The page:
The virus that causes cold sores is herpes simplex 1, or HSV-1, which makes cold sores VERY contagious.1 While many people think cold sores are most contagious when the blisters rupture, virus replication peaks early in the episode, within hours of the time symptoms are first felt. These symptoms include: tingling, itching and/or a burning sensation around the mouth.2

Because cold sores are so contagious, you must take appropriate precautions to avoid spreading them to others. Below are four tips for preventing the spread of cold sores.

Wash Your Hands2

How often do you think you touch your face per day? For most of us, the answer is a lot. Because of this, it’s important to wash your hands with hot water and soap throughout the day – not just before you eat or after you use the restroom. Washing your hands with hot water and soap can help prevent the cold sores from spreading because every time you touch your face you could be spreading the HSV-1 virus to your hands.

Avoid Triggers2

The best defense for cold sores is to avoid getting them in the first place. Stress, falling ill or getting too much sun are three common triggers for cold sores. Once you get your first cold sore, the likelihood of getting another one later increases significantly. In regard to getting too much sun, always wear sunscreen, and make sure to apply lip balm on days you know that you’re going to be outside for a long period of time.

Don’t Share2

Yes, “sharing is caring,” but not when it comes to cold sores! When you have a cold sore, chances are good that the HSV-1 virus has spread to your mouth and hands. Because of this, we recommend avoiding sharing drinking glasses, cups, utensils, etc. until after your cold sore has completely healed. It is very easy to pass cold sores by sharing items like these. Cold sores can also be passed through lip balm and toothbrushes. If you feel a cold sore coming on, don’t share. Personal hygiene items like toothbrushes or lip balm should never be shared.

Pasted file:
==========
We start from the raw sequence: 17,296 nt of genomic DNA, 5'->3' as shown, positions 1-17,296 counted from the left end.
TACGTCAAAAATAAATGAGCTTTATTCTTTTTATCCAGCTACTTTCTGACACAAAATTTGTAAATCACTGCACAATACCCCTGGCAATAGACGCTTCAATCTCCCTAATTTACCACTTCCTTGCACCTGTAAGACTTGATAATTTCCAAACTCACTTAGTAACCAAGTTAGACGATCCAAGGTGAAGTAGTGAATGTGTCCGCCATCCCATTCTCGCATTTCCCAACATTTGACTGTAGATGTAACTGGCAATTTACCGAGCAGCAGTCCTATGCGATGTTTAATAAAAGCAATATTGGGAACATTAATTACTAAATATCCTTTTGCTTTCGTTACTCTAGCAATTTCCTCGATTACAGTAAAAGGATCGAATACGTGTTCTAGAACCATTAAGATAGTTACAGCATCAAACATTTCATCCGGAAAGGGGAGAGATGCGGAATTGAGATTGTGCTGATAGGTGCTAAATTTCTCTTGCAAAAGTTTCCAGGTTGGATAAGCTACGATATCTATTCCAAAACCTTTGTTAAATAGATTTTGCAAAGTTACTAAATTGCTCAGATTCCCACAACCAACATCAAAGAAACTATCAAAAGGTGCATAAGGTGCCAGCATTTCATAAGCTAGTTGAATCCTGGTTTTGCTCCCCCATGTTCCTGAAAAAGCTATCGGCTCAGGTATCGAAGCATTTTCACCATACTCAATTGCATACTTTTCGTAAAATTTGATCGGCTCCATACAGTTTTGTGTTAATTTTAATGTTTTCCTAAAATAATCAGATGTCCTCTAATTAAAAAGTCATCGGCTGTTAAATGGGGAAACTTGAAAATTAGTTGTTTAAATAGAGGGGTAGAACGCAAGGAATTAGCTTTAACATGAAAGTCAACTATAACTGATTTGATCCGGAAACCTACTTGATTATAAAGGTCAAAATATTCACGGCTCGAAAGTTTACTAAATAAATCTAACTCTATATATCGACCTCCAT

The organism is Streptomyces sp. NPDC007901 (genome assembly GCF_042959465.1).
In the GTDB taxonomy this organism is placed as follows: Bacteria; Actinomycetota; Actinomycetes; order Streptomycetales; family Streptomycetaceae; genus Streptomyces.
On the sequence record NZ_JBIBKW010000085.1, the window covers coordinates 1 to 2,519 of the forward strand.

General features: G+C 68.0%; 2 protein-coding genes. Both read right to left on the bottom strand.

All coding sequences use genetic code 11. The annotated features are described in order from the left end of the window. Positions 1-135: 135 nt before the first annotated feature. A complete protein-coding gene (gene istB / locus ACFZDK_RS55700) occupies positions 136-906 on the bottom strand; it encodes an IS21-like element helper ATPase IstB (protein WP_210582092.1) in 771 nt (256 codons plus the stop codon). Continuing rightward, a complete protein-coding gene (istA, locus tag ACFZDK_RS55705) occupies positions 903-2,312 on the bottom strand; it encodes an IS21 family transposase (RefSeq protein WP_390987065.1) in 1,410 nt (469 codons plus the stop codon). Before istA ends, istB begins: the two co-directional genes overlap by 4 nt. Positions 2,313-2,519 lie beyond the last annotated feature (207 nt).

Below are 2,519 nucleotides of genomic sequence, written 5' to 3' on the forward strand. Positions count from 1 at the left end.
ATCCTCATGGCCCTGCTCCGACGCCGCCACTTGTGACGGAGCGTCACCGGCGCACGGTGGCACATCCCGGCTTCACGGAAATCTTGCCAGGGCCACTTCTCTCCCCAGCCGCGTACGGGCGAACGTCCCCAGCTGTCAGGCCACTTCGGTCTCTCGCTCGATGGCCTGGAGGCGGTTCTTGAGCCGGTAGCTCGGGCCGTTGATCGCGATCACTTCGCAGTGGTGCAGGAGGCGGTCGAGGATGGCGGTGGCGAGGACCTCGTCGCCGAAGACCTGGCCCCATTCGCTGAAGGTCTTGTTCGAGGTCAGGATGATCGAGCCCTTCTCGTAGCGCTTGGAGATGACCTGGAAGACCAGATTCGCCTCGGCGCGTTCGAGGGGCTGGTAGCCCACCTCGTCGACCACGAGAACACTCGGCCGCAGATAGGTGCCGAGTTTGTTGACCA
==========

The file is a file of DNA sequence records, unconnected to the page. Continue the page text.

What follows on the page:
Cold Sore Treatment

While there is no cure for cold sores, there are treatments that can help reduce the frequency and duration of cold sore outbreaks. Sitavig® (acyclovir), 50mg Muco-Adhesive Buccal Tablet is a One & Done spot treatment that has been shown to stop cold sores from developing when taken at the first sign of an emerging cold sore. To learn more about both Over-The-Counter (OTC) and prescription cold sore treatment options, consult your physician.

1- – Understanding Cold Sores Basics
2- – Cold Sores Symptoms



Sitavig should not be used in patients with known hypersensitivity to acyclovir, milk protein concentrate, or other components of the product.

Sitavig has not been studied in pregnant women or in immunocompromised patients and no interaction studies have been performed. Sitavig’s safety and efficacy have not been established in pediatric patients.

Sitavig is a Pregnancy Category B product; therefore it should be used during pregnancy only if the potential benefit outweighs the potential risk to the fetus. It is not known if Sitavig is excreted in breast milk; however, systemic absorption is minimal.

In a controlled clinical trial Sitavig’s most common side effects (greater than or equal to 1%) were: headache (3%), dizziness (1%), lethargy (1%), gingival pain (1%), aphthous stomatitis (1%), application site pain (1%), application site irritation (1%), erythema (1%) and rash (1%). In the same trial these side effects ranged from 0%-3% for placebo.

You are encouraged to report negative side effects of prescription drugs to the FDA. Visit or call 1-800-FDA-1088.

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